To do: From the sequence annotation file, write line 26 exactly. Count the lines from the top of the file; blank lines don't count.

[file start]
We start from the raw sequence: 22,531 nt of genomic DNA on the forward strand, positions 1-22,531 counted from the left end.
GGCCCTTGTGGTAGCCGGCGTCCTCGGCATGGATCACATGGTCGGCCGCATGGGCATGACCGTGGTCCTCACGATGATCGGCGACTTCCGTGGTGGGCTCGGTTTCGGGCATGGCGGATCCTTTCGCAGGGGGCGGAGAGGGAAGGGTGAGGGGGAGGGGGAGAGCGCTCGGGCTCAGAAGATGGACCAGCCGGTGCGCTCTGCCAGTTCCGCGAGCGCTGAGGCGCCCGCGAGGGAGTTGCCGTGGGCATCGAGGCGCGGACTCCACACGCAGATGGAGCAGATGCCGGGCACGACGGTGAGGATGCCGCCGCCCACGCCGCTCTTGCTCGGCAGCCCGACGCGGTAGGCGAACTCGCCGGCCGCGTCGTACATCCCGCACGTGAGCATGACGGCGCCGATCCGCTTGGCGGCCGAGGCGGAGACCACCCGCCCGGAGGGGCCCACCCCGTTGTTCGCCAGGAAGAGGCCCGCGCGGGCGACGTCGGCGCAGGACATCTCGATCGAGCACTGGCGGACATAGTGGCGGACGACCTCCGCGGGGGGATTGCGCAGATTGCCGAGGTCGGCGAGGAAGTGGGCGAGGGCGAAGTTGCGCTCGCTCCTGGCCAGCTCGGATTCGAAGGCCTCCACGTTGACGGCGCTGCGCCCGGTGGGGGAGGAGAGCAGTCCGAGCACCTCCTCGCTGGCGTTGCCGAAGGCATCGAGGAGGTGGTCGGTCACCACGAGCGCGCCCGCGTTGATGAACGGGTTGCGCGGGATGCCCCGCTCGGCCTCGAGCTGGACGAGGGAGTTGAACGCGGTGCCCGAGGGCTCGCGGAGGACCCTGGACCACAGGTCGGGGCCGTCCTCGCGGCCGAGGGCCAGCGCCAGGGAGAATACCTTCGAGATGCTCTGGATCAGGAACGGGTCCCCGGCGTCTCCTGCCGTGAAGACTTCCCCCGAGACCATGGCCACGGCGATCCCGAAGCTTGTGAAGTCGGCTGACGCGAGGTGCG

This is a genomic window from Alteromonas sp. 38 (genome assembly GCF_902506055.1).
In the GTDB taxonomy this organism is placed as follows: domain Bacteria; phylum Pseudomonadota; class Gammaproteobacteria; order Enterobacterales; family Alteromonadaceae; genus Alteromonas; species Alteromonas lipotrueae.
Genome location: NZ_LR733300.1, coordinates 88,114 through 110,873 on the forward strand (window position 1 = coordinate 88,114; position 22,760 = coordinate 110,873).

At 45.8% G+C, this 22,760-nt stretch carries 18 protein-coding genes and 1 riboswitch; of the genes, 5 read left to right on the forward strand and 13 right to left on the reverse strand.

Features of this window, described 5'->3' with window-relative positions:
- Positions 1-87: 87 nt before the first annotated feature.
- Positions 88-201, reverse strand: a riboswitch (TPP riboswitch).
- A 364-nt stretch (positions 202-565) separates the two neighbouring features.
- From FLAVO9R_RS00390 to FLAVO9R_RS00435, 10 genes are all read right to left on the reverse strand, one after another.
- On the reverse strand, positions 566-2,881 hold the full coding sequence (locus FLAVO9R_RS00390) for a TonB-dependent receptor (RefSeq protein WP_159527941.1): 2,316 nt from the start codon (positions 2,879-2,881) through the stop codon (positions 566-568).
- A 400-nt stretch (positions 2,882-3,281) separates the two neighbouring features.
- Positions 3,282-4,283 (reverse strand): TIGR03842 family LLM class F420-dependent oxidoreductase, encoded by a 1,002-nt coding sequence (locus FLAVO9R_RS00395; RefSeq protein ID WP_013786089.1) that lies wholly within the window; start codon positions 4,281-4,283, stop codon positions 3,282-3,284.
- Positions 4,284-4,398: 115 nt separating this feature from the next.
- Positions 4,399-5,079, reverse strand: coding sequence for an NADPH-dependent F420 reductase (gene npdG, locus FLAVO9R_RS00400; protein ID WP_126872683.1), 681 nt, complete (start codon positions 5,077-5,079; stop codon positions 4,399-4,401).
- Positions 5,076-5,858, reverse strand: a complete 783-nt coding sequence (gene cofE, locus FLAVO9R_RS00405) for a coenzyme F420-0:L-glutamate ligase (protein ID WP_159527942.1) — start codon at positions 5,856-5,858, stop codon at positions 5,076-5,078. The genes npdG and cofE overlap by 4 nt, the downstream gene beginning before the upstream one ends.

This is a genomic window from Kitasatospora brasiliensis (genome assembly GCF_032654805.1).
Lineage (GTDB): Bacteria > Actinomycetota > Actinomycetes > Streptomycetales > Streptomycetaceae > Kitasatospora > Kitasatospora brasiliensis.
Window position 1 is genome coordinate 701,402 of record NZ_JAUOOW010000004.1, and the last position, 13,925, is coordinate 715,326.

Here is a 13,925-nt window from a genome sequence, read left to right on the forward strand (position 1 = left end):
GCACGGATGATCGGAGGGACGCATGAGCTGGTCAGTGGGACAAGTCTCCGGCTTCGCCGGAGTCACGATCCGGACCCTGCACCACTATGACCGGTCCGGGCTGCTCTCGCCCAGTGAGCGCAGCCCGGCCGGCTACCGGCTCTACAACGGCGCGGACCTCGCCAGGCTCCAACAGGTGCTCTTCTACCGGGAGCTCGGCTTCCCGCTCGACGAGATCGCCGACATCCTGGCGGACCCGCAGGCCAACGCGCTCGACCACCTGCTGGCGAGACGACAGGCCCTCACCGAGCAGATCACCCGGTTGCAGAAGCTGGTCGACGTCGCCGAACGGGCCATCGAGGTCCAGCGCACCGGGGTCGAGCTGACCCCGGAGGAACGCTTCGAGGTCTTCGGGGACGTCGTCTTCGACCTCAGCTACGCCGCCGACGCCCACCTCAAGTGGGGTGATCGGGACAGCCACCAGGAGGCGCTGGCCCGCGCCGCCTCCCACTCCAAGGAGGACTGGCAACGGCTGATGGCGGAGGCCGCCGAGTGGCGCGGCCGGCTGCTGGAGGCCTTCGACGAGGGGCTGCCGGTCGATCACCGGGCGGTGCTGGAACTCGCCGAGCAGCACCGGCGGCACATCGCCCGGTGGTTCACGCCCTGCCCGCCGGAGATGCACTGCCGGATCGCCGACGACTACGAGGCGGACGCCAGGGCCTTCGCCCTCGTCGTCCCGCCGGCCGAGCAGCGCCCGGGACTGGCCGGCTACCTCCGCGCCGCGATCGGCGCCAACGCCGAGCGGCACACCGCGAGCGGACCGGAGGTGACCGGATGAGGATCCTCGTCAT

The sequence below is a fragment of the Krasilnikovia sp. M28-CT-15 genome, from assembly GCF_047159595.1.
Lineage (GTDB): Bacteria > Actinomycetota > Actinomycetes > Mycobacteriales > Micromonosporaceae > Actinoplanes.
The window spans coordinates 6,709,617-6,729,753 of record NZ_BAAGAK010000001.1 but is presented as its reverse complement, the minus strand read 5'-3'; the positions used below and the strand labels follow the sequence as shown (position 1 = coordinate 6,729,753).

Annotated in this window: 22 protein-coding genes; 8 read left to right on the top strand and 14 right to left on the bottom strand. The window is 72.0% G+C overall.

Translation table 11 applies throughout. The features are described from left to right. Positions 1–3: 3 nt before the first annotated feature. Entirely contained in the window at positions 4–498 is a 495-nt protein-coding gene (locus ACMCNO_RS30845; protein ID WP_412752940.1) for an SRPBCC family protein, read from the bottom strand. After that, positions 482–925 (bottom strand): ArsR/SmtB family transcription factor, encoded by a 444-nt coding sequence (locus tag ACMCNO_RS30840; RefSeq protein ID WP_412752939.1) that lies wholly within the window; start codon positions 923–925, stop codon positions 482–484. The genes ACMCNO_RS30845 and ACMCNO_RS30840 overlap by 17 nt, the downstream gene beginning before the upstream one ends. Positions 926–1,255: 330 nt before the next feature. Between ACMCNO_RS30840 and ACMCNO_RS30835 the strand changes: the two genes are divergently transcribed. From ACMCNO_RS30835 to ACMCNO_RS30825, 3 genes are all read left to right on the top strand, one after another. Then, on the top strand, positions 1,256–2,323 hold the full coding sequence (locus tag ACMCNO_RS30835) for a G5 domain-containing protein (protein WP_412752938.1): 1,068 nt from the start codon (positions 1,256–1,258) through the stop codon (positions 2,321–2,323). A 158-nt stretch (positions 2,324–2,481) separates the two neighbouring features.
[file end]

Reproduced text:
Annotated in this window: 22 protein-coding genes; 8 read left to right on the top strand and 14 right to left on the bottom strand. The window is 72.0% G+C overall.